It’s a reality of life in a high-profile job: Sometimes there are things you just can’t say.
If you’re the president of Ohio State, you can’t make a disparaging “joke” about Catholics.
If you’re running for president, you probably don’t want to say that 47 percent of the country believes “they are victims.”
And if you’re the coach at Nebraska, you can’t fire back at Tommie Frazier, no matter how treasonous his Twitter rant seemed. (Your team just gave up 38 straight points to UCLA. Be humble.)
And you really can’t rip the most loyal fan base in college football.
Pelini is the victim of someone who sent his off-air, off-the-cuff comments to Deadspin.com, but that still does not excuse him. The “fair-weather” fans can kiss his what out the door? The same ones who have packed Memorial Stadium for every game since 1962?
(Pelini made the remarks after his team rallied for a 34-27 victory over Ohio State in 2011. Makes you wonder: What does the man think and say after losses?)
Pelini and Nebraska need to go their separate ways. Actually that should have happened years ago.
It has been a bad marriage for a while, with the parties staying together for the sake of … who knows what?
Pelini didn’t handle it well when legendary coach Tom Osborne, who had hired him attended practice and made suggestions while serving as athletic director. Osborne admonished Pelini in 2010 for sometimes appearing to be a lunatic on the sidelines.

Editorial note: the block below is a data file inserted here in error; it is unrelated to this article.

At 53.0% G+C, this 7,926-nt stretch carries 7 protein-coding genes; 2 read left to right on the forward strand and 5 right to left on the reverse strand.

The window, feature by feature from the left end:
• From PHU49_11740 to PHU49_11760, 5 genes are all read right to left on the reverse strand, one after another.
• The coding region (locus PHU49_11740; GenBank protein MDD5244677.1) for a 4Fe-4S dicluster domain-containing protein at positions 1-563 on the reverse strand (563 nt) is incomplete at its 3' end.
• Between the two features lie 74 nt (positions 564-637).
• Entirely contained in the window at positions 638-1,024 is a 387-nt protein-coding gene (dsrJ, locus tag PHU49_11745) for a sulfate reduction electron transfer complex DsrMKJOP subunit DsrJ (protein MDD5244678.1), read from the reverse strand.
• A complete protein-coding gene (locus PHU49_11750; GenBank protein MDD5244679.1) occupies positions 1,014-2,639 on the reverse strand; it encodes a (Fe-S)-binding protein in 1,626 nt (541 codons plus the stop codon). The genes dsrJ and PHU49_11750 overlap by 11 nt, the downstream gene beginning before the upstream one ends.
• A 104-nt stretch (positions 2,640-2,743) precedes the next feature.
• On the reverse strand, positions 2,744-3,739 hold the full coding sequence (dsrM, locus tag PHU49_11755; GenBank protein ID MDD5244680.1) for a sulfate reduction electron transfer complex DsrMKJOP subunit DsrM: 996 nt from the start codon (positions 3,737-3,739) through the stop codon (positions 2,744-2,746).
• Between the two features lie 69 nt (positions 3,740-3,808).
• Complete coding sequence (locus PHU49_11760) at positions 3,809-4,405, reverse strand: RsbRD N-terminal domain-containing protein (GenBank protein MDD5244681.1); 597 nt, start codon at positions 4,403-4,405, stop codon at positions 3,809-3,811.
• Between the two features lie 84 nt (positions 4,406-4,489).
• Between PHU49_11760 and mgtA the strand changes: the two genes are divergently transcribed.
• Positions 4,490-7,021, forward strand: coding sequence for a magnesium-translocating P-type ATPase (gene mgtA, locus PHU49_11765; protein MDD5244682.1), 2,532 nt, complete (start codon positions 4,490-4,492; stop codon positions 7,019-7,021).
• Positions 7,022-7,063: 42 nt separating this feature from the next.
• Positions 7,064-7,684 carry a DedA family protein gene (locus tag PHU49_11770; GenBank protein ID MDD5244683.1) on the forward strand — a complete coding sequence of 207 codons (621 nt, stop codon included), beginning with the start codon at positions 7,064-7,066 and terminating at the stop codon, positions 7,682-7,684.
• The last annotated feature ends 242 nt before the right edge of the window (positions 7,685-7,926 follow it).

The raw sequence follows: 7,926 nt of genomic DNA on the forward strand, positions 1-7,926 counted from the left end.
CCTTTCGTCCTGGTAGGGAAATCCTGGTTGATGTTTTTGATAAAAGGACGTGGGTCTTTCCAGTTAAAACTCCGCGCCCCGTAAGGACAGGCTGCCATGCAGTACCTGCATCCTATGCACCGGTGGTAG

Sources insist that Pelini tried to get the Penn State and Ohio State jobs. Last offseason, he went after Tennessee and Arkansas.
Pelini, for his part, said Tuesday that if he did not enjoy coaching at Nebraska, he would have departed by now: “I’ve had opportunities to leave. I enjoy it here and my family enjoys it here. … I have never pursued a job. I’ve had people pursue me.”
That contrasts to what many insiders assert, that Pelini does not want to be at Nebraska long term. The Cornhuskers should bite the bullet and make it mutual.
This is a perfect time to make a change: Nebraska’s next six weeks go like this: South Dakota State. Off. Illinois. At Purdue. Off. At Minnesota. My sister could go at least 3-1 coaching the team.
The issue, though, is that Nebraska’s coaching staff has no obvious “next guy.”
So here’s a semi-ridiculous suggestion: Reach out to Barry Alvarez.
Alvarez was an all-Big Eight linebacker for the Huskers and helped broker the deal that connected his alma mater to the Big Ten. Alvarez, the athletic director at Wisconsin, coached the Badgers in the Rose Bowl last season after Bret Bielema left. Like most of us, he can be tempted by a large paycheck.
And Nebraska does not play Wisconsin this season, so if he serves on an interim basis, he would not have to game-plan against the coach he hired, Gary Andersen.
Because that would truly be awkward.